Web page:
- Mood stabilizers help prevent mood swings.
- Antipsychotics help decrease symptoms of severe agitation and anger.
What kinds of therapy may the person need?
A therapist can help the person talk through his thoughts and feelings. This can help the person identify problems that are making him think about ending his life. The therapist can help find solutions or make changes that will help the person feel more positive about life.
- Life review therapy focuses on both the successes and failures of the person's life. He can express his feelings and find peace with anything he feels is not resolved.
- Cognitive bibliotherapy uses written materials or computer programs to help the person change thoughts that make him feel depressed.
- Problem solving therapy helps the person find the best way to solve problems. It may also help reduce his desire to commit suicide when he is faced with hard times.
What can I do to help the person?
- Encourage him to seek help for drug or alcohol abuse. Drugs and alcohol can increase suicidal thoughts and make the person more likely to act on them.
- Help him connect with others. Encourage him to become involved in his community. Some examples are tutoring a young student, volunteering at a local organization, or joining a group exercise program. The person may need help setting up a computer or creating an e-mail account to help him remain connected to others.
- Exercise with him. Exercise can lift his mood, give him more energy, and make it easier for him to sleep at night.
- Encourage him to try new things. Older adults who are open to new experiences handle stress and change better than those who are not.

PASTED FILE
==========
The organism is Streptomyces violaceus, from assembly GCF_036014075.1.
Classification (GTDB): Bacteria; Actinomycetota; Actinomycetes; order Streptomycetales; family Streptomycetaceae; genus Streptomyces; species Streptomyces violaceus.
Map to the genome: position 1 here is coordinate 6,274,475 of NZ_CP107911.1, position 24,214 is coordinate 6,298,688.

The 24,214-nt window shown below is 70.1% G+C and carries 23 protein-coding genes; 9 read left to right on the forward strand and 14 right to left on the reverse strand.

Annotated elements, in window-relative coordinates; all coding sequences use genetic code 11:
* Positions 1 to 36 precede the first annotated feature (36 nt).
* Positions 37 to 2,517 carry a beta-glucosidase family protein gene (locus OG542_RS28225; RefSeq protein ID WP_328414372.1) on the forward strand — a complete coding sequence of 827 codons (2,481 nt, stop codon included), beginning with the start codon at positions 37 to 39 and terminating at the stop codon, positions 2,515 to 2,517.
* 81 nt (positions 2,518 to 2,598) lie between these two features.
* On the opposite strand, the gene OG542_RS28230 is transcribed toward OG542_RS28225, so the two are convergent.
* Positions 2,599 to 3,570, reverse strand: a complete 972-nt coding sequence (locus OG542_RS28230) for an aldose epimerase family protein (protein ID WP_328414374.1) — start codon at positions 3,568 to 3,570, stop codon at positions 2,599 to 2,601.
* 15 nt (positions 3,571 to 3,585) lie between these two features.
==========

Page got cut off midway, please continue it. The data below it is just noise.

- Call, visit, or send postcards to him often. Check on him after the loss of a pet, longtime friend, or child. Holidays, birthdays, and anniversaries can be difficult for a person after a loss. The loss of a spouse can be especially painful and lonely.
- Schedule a visit with his religious or spiritual leader. This person may be able to offer additional support and resources to the person.
- Help the person get equipment that will increase his comfort and mobility. Examples are hearing aids, glasses, large print books, and walkers. These can help him enjoy activities and feel more independent.
Where can I find support and more information?
- National Suicide Prevention Lifeline
New York , NY 10004
Phone: 1- 800 - 273-TALK (8255)
Web Address: http://www.suicidepreventionlifeline.org
- Suicide Awareness Voices of Education
8120 Penn Ave. S., Ste. 470
Bloomington , Minnesota 55431
Phone: 1- 952 - 946-7998
Web Address: http://www.save.org
Call 911 for any of the following:
- The person has done something on purpose to hurt himself or tries to commit suicide.
When should I seek immediate care?
- The person tells you he made a plan to commit suicide.
- The person acts out in anger, is reckless, or is abusing alcohol or drugs.
- The person has serious thoughts of suicide, even after treatment.
When should I contact the person's healthcare provider?
- You begin to see warning signs that the person may be considering suicide.
- The person has intense feelings of sadness, anger, revenge, or despair, or he cannot make decisions easily.
- The person tells you he has more thoughts of suicide when he is alone.
- The person withdraws from others.
- The person stops eating, or begins to smoke or drink heavily.
- The person feels he is a burden because of a disability or disease.
- The person has trouble dealing with stress, such as a breakup or a job loss.
- You have questions or concerns about the person's condition or care.
Care AgreementYou have the right to help plan your care. Learn about your health condition and how it may be treated. Discuss treatment options with your caregivers to decide what care you want to receive. You always have the right to refuse treatment. The above information is an educational aid only. It is not intended as medical advice for individual conditions or treatments. Talk to your doctor, nurse or pharmacist before following any medical regimen to see if it is safe and effective for you.
© 2016 Truven Health Analytics Inc. Information is for End User's use only and may not be sold, redistributed or otherwise used for commercial purposes. All illustrations and images included in CareNotes® are the copyrighted property of A.D.A.M., Inc. or Truven Health Analytics.
The above information is an educational aid only. It is not intended as medical advice for individual conditions or treatments. Talk to your doctor, nurse or pharmacist before following any medical regimen to see if it is safe and effective for you.